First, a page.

In the 88th minute of Saturday’s match, Chattanooga Red Wolves waltzed in celebration after punching in their fourth goal of the game. Defeated, exhausted, and uninspired, the New England Revolution II players shook their heads in disgust. For the fifth time this season, the inaugural side would exit the pitch without three points.
After six games, Revs II (1-3-2) sit bottom of USL League One, 11 points behind league-leaders Greenville Triumph. Oddly enough, the Revolution II’s sole victory came against Greenville in a 1-0 win earlier this week. That’s right - in a six game stretch, Revs II have only beaten the king.
Needless to say, it’s been an odd season for Revolution II. Some stretches have been phenomenal, others atrocious. But let’s give them a break; besides the Atlanta United’s of the world, new clubs are prone to experiencing inconsistency. Add in the litany of injuries, absences due to fuzzy COVID test results, and red cards, and the struggles behind Revs II’s inaugural campaign speed into view.
After all, Revolution II is a subsidiary to the first-team; the team provides a place for Academy talent, first-team players, and potential prospects to earn professional minutes. While winning is great, development is the goal - through that lens, the Revolution II project has been far from a disappointment.
One name that headlines Revolution II’s success is Collin Verfurth, a Virginia Tech alumnus who joined Clint Peay’s squad last year. Filled with potential but unready for first-team minutes, Verfurth was a perfect signing for Revolution II; there, he could develop without clogging up a spot on the first-team roster. Sure enough, after six months of training with Revolution II, Verfurth signed a contract with Bruce Arena’s squad. The 6’4” center back still plays for Revolution II, but is eligible to slot into the 18-man roster for the Revs should any injury surface.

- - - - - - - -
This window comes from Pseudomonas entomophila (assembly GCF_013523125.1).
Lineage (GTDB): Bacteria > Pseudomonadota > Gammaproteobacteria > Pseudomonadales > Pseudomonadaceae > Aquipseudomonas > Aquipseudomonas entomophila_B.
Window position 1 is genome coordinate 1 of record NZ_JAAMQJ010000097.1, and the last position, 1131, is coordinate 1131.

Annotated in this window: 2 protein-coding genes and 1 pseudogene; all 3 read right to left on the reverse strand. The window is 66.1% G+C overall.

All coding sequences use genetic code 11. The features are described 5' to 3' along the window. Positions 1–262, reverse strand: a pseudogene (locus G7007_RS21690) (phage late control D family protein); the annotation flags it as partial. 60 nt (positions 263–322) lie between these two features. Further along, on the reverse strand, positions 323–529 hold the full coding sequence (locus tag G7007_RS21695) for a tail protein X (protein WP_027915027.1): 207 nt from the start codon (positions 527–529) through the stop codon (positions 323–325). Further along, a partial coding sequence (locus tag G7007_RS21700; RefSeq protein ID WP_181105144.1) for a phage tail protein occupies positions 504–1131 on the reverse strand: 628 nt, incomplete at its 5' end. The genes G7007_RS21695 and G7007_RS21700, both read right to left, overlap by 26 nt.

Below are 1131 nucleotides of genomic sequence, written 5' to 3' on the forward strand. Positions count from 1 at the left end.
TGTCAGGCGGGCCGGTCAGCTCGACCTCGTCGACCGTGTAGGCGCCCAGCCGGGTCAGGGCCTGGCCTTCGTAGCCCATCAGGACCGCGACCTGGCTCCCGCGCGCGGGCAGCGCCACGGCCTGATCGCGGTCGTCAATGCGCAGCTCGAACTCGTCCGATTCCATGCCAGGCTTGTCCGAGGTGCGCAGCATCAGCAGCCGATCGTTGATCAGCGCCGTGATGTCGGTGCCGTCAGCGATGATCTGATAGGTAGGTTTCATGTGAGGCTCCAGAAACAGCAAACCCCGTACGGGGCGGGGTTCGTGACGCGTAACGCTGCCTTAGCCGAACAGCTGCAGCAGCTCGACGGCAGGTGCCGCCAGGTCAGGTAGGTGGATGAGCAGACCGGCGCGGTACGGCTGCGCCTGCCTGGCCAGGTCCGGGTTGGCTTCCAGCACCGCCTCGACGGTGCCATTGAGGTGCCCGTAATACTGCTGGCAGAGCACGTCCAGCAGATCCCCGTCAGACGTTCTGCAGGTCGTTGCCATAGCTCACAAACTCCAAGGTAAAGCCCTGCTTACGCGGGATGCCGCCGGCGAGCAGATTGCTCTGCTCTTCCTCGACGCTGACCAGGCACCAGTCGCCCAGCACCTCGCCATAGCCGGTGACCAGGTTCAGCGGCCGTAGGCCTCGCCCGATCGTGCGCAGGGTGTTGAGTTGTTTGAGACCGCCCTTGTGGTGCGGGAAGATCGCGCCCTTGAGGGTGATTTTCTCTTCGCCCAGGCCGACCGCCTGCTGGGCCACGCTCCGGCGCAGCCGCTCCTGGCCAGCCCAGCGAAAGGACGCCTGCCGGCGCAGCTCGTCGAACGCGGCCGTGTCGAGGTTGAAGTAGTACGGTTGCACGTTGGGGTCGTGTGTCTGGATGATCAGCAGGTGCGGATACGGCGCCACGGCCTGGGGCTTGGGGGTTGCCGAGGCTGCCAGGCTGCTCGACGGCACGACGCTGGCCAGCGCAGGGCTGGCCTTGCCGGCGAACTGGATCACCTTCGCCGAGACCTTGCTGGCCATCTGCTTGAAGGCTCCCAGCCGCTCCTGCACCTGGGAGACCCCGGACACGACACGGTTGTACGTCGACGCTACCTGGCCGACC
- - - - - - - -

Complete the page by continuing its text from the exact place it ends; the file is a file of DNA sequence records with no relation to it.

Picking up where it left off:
Homegrown player Nicolas Firmino, who signed his first professional contract with the first-team in November of 2018, is another token of success. The 19-year-old is rich with talent but still remains a stepping stone away from first-team minutes. Before the inception of Revolution II, a talent like Firmino would be loaned out to another franchise or be forced to watch the first-team play from the bench. A similar predicament pertains to fellow Homegrown player Isaac Angking. With the Revolution II, however, these players are able to maintain some consistency; the two squads share similar tactics, facilities, etc.
On Revolution II, Firmino and Angking are cornerstones of the roster, combining for over 900 minutes of game time and accounting for 60% of the team’s goals this season. They are developing at a rapid speed, directly under the surveillance of Bruce Arena.
Revolution II also lends Academy talent the chance to play on the professional level. For instance, Academy player Colby Quinones burst into the starting eleven when injuries and suspensions ravaged the roster. The Bedford, N.H. native impressed in his debut and hasn’t looked back, earning four straight starts for Revs II. Now, Quinones is an established squad member who deserves consideration every week.
Keep in mind: As a developmental team, Revolution II operates differently than first-teams do. Giving time to Academy talent is prioritized, since the Revolution holds the right to sign any homegrown talent. Furthermore, squad rotation is encouraged since the franchise wants to give looks to many players; side-effects include difficulty in finding squad consistency and lower team chemistry.
New England Revolution fans must understand the goals and plans the Revolution II subscribe to. Once considered, the tangible development cultivated by Revolution II crowds the spotlight.
Don’t view record as an indication of success.